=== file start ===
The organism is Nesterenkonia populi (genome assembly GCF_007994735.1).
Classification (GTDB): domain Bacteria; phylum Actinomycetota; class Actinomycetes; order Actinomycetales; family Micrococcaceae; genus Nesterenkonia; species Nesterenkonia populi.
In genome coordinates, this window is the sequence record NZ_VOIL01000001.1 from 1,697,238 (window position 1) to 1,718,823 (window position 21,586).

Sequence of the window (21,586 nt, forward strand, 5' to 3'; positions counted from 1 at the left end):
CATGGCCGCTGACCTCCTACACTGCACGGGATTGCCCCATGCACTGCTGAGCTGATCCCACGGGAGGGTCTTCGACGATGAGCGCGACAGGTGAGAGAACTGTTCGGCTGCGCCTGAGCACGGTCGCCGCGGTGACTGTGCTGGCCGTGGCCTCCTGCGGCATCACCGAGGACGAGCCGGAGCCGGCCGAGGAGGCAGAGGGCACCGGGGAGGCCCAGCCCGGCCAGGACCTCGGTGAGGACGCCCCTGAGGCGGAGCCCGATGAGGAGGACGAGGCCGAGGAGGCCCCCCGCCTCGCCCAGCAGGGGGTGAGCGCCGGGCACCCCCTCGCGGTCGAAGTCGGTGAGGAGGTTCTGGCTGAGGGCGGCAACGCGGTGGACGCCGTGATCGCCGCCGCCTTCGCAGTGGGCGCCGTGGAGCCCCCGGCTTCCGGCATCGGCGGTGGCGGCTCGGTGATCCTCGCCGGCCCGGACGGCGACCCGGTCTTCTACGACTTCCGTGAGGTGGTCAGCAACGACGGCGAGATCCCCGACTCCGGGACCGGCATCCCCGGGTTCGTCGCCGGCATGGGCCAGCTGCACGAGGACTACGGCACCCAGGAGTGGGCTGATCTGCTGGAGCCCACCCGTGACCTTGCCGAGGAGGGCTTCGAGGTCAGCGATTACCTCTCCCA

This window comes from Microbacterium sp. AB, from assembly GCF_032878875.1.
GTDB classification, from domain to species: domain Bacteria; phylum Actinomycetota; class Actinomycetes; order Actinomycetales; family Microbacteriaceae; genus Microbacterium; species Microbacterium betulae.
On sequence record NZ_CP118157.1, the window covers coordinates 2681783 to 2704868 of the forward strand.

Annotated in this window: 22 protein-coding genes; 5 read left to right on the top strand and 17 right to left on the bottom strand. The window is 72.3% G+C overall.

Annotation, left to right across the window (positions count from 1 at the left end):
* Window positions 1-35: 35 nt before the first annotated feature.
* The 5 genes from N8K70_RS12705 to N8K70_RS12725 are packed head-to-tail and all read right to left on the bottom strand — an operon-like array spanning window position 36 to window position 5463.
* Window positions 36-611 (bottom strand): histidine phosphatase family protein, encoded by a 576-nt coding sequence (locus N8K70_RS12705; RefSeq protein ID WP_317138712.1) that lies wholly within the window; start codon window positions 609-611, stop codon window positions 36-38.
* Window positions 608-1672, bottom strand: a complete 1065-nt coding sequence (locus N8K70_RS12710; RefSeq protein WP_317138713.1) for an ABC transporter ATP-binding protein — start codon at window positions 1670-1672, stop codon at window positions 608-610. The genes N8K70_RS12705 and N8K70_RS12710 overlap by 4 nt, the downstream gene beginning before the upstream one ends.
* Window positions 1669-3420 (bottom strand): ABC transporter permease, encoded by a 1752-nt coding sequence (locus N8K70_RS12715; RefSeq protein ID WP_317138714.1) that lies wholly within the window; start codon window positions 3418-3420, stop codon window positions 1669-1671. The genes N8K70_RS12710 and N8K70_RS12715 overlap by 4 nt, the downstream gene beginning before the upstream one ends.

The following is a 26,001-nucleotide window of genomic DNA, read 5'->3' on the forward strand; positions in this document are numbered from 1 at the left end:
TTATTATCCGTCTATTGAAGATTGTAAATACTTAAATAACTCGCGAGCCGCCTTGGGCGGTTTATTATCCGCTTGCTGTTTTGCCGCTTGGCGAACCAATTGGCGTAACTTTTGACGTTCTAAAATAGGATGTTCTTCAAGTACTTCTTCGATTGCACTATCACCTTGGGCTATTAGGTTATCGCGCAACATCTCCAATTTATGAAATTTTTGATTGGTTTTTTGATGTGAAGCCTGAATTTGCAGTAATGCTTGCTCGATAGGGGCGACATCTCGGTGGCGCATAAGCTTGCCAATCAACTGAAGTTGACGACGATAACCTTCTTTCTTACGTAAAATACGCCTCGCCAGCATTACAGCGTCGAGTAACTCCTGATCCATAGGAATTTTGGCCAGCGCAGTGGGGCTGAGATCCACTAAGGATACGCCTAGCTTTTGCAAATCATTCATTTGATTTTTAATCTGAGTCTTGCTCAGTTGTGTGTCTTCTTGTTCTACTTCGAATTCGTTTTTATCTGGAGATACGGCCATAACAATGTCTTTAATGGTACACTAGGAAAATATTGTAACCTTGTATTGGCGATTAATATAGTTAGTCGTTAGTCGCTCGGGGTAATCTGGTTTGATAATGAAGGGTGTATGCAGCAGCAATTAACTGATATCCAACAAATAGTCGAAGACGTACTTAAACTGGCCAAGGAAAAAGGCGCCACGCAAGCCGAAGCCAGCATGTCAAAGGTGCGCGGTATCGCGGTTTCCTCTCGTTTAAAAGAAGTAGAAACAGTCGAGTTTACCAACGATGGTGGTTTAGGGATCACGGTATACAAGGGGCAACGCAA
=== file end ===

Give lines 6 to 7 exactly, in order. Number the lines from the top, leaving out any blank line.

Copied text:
This window comes from Microbacterium sp. AB, from assembly GCF_032878875.1.
GTDB classification, from domain to species: domain Bacteria; phylum Actinomycetota; class Actinomycetes; order Actinomycetales; family Microbacteriaceae; genus Microbacterium; species Microbacterium betulae.